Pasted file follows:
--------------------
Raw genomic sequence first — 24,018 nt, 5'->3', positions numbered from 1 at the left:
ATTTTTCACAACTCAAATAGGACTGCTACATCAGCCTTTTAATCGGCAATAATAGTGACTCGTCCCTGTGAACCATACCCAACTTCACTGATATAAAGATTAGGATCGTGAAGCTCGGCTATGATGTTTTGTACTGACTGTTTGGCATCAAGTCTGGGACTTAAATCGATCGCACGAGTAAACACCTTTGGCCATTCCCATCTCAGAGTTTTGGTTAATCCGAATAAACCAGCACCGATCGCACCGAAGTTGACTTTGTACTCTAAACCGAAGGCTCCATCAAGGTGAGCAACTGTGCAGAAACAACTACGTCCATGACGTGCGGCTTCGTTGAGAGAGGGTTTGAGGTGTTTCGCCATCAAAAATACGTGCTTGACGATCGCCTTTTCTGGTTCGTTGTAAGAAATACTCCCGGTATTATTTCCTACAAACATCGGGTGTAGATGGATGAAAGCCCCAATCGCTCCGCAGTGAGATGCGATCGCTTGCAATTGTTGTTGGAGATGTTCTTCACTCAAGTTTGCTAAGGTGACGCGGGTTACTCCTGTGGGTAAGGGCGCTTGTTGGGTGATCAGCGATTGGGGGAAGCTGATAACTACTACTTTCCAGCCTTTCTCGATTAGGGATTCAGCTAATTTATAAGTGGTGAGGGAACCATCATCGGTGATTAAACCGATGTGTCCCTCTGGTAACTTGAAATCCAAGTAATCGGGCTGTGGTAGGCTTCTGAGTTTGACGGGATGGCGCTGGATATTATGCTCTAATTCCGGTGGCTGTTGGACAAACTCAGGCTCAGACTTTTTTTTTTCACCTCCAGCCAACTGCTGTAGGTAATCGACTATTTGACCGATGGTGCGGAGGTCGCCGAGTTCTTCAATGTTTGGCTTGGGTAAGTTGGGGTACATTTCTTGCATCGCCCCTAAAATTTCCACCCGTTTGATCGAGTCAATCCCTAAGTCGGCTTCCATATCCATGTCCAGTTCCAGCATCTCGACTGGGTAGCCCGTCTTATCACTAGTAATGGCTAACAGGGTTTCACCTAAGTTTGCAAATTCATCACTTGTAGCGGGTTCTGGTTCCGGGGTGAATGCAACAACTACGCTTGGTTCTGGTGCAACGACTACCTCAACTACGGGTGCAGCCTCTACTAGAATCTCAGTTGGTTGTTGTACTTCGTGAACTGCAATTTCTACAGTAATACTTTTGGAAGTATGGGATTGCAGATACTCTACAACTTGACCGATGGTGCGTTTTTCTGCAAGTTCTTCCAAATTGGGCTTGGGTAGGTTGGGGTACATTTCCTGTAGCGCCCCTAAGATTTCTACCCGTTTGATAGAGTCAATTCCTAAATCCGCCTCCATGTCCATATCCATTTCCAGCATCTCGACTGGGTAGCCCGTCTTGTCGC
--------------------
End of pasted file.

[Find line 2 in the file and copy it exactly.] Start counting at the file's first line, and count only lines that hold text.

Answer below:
ATTTTTCACAACTCAAATAGGACTGCTACATCAGCCTTTTAATCGGCAATAATAGTGACTCGTCCCTGTGAACCATACCCAACTTCACTGATATAAAGATTAGGATCGTGAAGCTCGGCTATGATGTTTTGTACTGACTGTTTGGCATCAAGTCTGGGACTTAAATCGATCGCACGAGTAAACACCTTTGGCCATTCCCATCTCAGAGTTTTGGTTAATCCGAATAAACCAGCACCGATCGCACCGAAGTTGACTTTGTACTCTAAACCGAAGGCTCCATCAAGGTGAGCAACTGTGCAGAAACAACTACGTCCATGACGTGCGGCTTCGTTGAGAGAGGGTTTGAGGTGTTTCGCCATCAAAAATACGTGCTTGACGATCGCCTTTTCTGGTTCGTTGTAAGAAATACTCCCGGTATTATTTCCTACAAACATCGGGTGTAGATGGATGAAAGCCCCAATCGCTCCGCAGTGAGATGCGATCGCTTGCAATTGTTGTTGGAGATGTTCTTCACTCAAGTTTGCTAAGGTGACGCGGGTTACTCCTGTGGGTAAGGGCGCTTGTTGGGTGATCAGCGATTGGGGGAAGCTGATAACTACTACTTTCCAGCCTTTCTCGATTAGGGATTCAGCTAATTTATAAGTGGTGAGGGAACCATCATCGGTGATTAAACCGATGTGTCCCTCTGGTAACTTGAAATCCAAGTAATCGGGCTGTGGTAGGCTTCTGAGTTTGACGGGATGGCGCTGGATATTATGCTCTAATTCCGGTGGCTGTTGGACAAACTCAGGCTCAGACTTTTTTTTTTCACCTCCAGCCAACTGCTGTAGGTAATCGACTATTTGACCGATGGTGCGGAGGTCGCCGAGTTCTTCAATGTTTGGCTTGGGTAAGTTGGGGTACATTTCTTGCATCGCCCCTAAAATTTCCACCCGTTTGATCGAGTCAATCCCTAAGTCGGCTTCCATATCCATGTCCAGTTCCAGCATCTCGACTGGGTAGCCCGTCTTATCACTAGTAATGGCTAACAGGGTTTCACCTAAGTTTGCAAATTCATCACTTGTAGCGGGTTCTGGTTCCGGGGTGAATGCAACAACTACGCTTGGTTCTGGTGCAACGACTACCTCAACTACGGGTGCAGCCTCTACTAGAATCTCAGTTGGTTGTTGTACTTCGTGAACTGCAATTTCTACAGTAATACTTTTGGAAGTATGGGATTGCAGATACTCTACAACTTGACCGATGGTGCGTTTTTCTGCAAGTTCTTCCAAATTGGGCTTGGGTAGGTTGGGGTACATTTCCTGTAGCGCCCCTAAGATTTCTACCCGTTTGATAGAGTCAATTCCTAAATCCGCCTCCATGTCCATATCCATTTCCAGCATCTCGACTGGGTAGCCCGTCTTGTCGC